“It’s been a place for us where we can share ideas across disciplines and across these fields of understanding,” said Julia Koschinsky, executive director for the Center for Spatial Data Science.

The Toolbox for Big Science

Computation Institute research groups also developed new tools and approaches for some of the world’s largest research projects and scientific instruments, including the Large Hadron Collider (LHC) at CERN, the South Pole Telescope, and Argonne’s Advanced Photon Source. As science has become more distributed and data-heavy, projects such as GlobusSwift, and the Open Science Grid have enabled collaboration and discovery in many different areas.

But as the meaning of “big data” only gets larger and larger, a panel on “Future Tools” discussed what computational products are needed for scientists to keep up. After current LHC upgrades are finished, the instrument is expected produce 100 times as much data, said moderator Rob Gardner, director of the ATLAS Midwest Tier2 Center. Panelists agreed that more usable, scalable, and sustainable tools that unlock the potential of cloud and high-performance computing will be necessary.

“If you don’t have the right culture, the tools you produce may be useful, but they won’t be interesting,” said Salman Habib, Senior Physicist & Computational Scientist at Argonne. “There should be a culture of innovation and new thinking.”

Fitting Academia Into AI

The day’s most speculative conversation took place in the last panel, centered around the impact of artificial intelligence. Stevens, the founding co-director of the CI with Professor of Mathematics and Computer Science Ridgway Scott, made his predictions for the next 15 years, covering the rise of quantum and neuromorphic computing, “active” storage devices that constantly analyze data, and AI-driven medicine from diagnosis to treatment.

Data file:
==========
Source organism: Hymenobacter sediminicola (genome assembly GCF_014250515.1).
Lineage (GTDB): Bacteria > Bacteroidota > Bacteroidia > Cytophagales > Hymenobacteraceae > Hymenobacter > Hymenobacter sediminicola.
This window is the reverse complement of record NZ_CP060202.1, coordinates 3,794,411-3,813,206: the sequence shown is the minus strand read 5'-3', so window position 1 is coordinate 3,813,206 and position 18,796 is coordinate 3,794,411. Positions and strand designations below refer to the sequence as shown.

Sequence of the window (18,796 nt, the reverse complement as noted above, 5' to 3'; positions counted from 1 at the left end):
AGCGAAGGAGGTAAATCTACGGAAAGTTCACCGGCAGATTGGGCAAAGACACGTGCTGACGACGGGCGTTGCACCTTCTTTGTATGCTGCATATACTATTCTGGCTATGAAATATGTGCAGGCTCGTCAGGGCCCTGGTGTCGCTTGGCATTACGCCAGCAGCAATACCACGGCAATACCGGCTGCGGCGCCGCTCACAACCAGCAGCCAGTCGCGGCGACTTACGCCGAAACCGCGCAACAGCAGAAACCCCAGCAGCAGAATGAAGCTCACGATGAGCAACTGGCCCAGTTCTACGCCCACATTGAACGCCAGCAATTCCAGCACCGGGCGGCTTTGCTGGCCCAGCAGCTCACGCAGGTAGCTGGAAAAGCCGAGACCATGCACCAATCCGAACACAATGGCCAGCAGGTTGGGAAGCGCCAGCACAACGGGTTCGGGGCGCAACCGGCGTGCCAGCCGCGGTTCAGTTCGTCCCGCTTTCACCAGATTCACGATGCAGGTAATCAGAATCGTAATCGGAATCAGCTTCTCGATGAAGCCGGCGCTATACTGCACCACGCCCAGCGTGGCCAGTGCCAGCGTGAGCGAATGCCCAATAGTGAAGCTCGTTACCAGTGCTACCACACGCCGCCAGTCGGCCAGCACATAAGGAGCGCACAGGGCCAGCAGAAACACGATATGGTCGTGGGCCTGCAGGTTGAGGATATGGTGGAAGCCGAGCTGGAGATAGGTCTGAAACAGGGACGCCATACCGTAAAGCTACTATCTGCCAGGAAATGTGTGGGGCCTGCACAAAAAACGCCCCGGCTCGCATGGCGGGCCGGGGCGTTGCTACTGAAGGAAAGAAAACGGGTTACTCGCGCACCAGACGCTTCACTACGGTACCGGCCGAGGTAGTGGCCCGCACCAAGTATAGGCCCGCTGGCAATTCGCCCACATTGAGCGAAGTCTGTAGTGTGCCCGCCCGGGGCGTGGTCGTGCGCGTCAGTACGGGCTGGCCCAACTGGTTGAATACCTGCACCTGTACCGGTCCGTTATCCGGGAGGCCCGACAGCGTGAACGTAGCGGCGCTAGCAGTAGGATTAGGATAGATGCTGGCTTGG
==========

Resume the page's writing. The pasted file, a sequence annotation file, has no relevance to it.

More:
As the panel demonstrated, the seeds for these sci-fi-sounding concepts can already be found today in projects such as the Learning Health framework of former CI deputy director Jonathan Silverstein or the computer vision research by Nicola Ferrier of Argonne. And the designers of these future technologies will be educated at schools like the University of Chicago, said Michael Franklin, the Liew Family Chair of Computer Science and senior adviser to the Provost on computation and data science at UChicago.

“We believe there’s an opportunity for a Chicago School of Data Science,” Franklin said. “It’s not just a combination of computer science and statistics, you have to build into it societal implications and an understanding of the fundamental questions of data science.”

Though the Computation Institute will end in June, its legacy will endure through initiatives such as the Center for Data and Applied Computing, the UChicago Center for Advanced Science and Engineering, and the expansion of the Department of Computer Science. By establishing numerous ports to exchange ideas between institutions and departments, the CI built a collaborative model that will continue to influence and accelerate science on both campuses.

“The mission was basically to make computing happen across the university and jointly with the lab,” said Stevens, Associate Laboratory Director for Computing, Environment and Life Sciences at Argonne and Professor of Computer Science at UChicago, “but the success was really about the people and interactions.”